Do you pay seller for packaging supplies?

Do you think it is sellers responsibility to provide safe and sturdy packaging as part of "doing business" or you think it is OK for them to require extra payment for double-boxing?
I think it's the seller's responsibility to pack it safely. I have paid seller for shipping material on one occassion and felt cheated later. It's all up to negotiation, however.
If I don't have the original box, I tried to do a secure packaging with the materials I have on hand. My idea is to send what I would like to receive. It is part of a great deal, not just any deal.

I never ask the buyer for extra money in case I need to buy additional packing materials.

Just what I use to do.

Happy Holidays.
while in general a seller is responsible for adequate packaging, I have on occasion , as a buyer, offered some extra payment, particularly if I felt that
1) the basic price the seller was offering was very good
2) the original packaging might use some help to fend off UPS/USPS/FedEx.

In general if I ask someone to go that extra mile I offer some cash for it ... and the goodwill this generates has always paid off for me since all items I have bought have been received extremely well packed, and without any damage.
Whether you purchase from a store or private seller, the seller should take full responsibilty for packing the item in a manner that will provide substantial protection. Do stores charge for the proper packing? Not to my knowledge. Should sellers charge for packing the item, even if it requires double boxing? As a seller, I wouldn't charge for it; and as a buyer, I wouldn't pay for it. As a seller, I would want the buyer to receive the item in the condition it was advertised as. To assure the packing is adequate, I always over pack, and over tape.
I always let know to the buyer if there is an original box otherwise the box is being ordered from the manufacturer OR(i admit the small scam) by chance I take the box free from the dealer for a specific component if he sells it.
It realy depends on the price of the unit sold. If there is no box and the item is heavy I would only sell locally or order original ply-wood creates that cannot be cheap and are alot extra to the price paid for the unit. For shipping records if shipped three records or more I don't charge for the card-board LP mailer that is nearly $1.25 if bought with large quantities from Otherwise I charge $0.60 share price since I do accumulate and re-use some cardboard mailers that are incoming for my personal collection from ebay or other domestic and import record stores (certainly depending on its condition).
The other way of my shipping savings(to me and to the buyer) is the FedEx office that is located next to my office. When I bring the item to FedEx I avoid being charged a pick-up fee that is arround $3...7 depending on the size and the weight of the item.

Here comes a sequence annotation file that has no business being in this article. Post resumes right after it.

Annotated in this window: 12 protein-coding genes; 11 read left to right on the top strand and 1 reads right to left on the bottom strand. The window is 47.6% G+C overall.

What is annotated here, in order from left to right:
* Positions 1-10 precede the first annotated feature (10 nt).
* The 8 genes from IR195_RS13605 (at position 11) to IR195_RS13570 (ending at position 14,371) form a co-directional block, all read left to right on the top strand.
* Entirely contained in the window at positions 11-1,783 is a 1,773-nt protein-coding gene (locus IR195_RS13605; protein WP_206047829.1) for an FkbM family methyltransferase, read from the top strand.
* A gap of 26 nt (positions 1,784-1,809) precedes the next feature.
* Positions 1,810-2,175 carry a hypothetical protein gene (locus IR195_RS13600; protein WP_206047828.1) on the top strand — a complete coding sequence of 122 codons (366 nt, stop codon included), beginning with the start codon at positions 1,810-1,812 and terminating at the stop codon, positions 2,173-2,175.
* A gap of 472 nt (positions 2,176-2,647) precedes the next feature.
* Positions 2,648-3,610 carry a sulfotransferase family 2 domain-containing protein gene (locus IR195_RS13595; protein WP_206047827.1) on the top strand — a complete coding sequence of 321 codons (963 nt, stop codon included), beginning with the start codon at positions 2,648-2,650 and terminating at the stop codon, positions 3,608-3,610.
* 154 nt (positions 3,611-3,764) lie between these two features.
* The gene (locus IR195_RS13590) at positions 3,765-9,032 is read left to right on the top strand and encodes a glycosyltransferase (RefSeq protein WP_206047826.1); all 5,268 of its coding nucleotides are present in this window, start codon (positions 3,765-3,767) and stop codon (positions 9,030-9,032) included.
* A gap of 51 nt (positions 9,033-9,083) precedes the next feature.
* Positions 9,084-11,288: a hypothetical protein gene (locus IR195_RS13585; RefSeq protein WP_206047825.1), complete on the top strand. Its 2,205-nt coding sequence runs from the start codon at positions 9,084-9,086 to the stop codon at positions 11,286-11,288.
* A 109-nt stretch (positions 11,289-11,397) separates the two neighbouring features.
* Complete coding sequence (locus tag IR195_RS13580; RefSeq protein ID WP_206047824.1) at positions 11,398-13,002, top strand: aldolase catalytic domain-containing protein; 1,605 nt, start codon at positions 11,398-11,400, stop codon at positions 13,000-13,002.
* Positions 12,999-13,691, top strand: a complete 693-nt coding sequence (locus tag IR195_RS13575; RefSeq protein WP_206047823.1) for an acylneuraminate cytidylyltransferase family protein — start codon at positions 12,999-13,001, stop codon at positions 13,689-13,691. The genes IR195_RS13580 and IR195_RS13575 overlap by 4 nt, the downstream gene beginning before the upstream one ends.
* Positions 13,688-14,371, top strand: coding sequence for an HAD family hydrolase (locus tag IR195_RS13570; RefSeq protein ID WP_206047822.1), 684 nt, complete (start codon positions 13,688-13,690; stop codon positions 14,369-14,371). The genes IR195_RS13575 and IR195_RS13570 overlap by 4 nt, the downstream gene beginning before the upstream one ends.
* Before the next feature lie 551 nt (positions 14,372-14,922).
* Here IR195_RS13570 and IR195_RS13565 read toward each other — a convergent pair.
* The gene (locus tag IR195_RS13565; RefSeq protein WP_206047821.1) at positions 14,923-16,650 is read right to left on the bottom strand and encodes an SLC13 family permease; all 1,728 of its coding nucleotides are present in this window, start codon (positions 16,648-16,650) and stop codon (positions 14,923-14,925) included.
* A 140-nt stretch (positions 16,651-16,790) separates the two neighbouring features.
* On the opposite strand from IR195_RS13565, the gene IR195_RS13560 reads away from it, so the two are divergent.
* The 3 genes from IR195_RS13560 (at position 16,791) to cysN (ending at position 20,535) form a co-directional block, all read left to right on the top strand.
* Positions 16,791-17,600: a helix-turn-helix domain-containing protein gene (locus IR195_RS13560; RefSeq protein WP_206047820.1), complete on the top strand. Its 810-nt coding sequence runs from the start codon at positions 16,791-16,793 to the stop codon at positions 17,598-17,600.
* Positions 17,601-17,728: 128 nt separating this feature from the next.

In all cases the buyer should be notified about handling charges he might be facing and the buyer at the same time can negotiate (please note, that the key point is negotiation whether you're buyer or seller) it in terms of for instance splitting the handling charges between the two parties or let's say "My price offered is final and must include shipping in wood create and UPS or FedEx air. Got it?!".
Finally, in most of these cases you can get along with no complains just with proper negotiations no-matter if you're buyer or seller.

I just consider how much I am paying in total, and don't get hung up on the details.
Some sellers are great and understand the concept of customer satisfaction. Others seem peeved that they must go to any effort at all to convey the product to the buyer, as if it's the buyers fault and consequent responsibility for purchasing. Some sellers engender your goodwill by keeping you posted promptly about expected costs and ship dates. Others have a 99 cent mentality and will do whatever they can to wheedle the last buck out of anybody. Out in the real world, boxes are a fact of life and a part of making sales. So yeah, the seller should provide the packing or at least warn the buyer up front that he/she is a chiseling, nickel-dime cheapskate.
If I do not have the original shipping box/boxes, I indicate the price for packaging on the add. I would package the items myself, but feel the unit/s being sold are priced at fair and market value. The 'extra' for packaging is for as much for ME as it is the BUYER! The buyer does not want a damaged package just as much as the seller doesn't want it to arrive damaged.

The beauty of all online transactions is that we can all negotiate. EVER person selling SHOULD do whatever it takes to BE SURE the packages arrives safe and as described.
If this means adding this into the cost of the item and just charge 'actual shipping', so be it. The SELLER needs to be aware of the necessity of proper packaging.

NOW, the BUYER has a responsibility as well, in fact, an equal amount I would say. Suppose you are buying a $1,000 amp, it weighs 75 pounds and the seller indicates no origial box but tells you shipping is $41.22. As a buyer, you should question HOW this individual plans on shipping an amp that weighs 75 pounds without the factory box.

I think we ALL know by now, UPS and FedEx WILL NOT COVER CLAIMS for electronics for damage that:

1) is not double boxes.

2) does not have 2" or 4" of padding on ALL sides of the inner box with APPROPRIATE packaging. This does not mean newspaper and a few peanuts.

3) there is no indication of damage to the exterior of the shipping box.

As a buyer, you need to be aware of this and ask the questions to prevent damage to YOUR investment. After all, you buy insurance for you auto, home, and life, a few questions and $'s is a WONDERFULLY inexpensive way to avoid disappointment and frustrations with your new and exciting audio purchases!!!!

If you look on eBay you will notice that a lot of items with high fixed shipping charges end up selling for less. Most people know what they'll pay regardless of the details.

But them some folks like a deal. Reminds me of the car companies who raise their prices $700 and then offer a $500 rebate. Ha!! Car companies use the term "No Extra Charge" a lot. In case you missed that week's marketing class, that item at No Extra Charge is not free, it's included in the base price.
Make the deal the way you want it - pay the money for the safest way - it is also the cheapest way. Try and get a claim done from any shipper. If the guy wants to sell he will do what it takes - if he has a hot item than you will pay what it takes.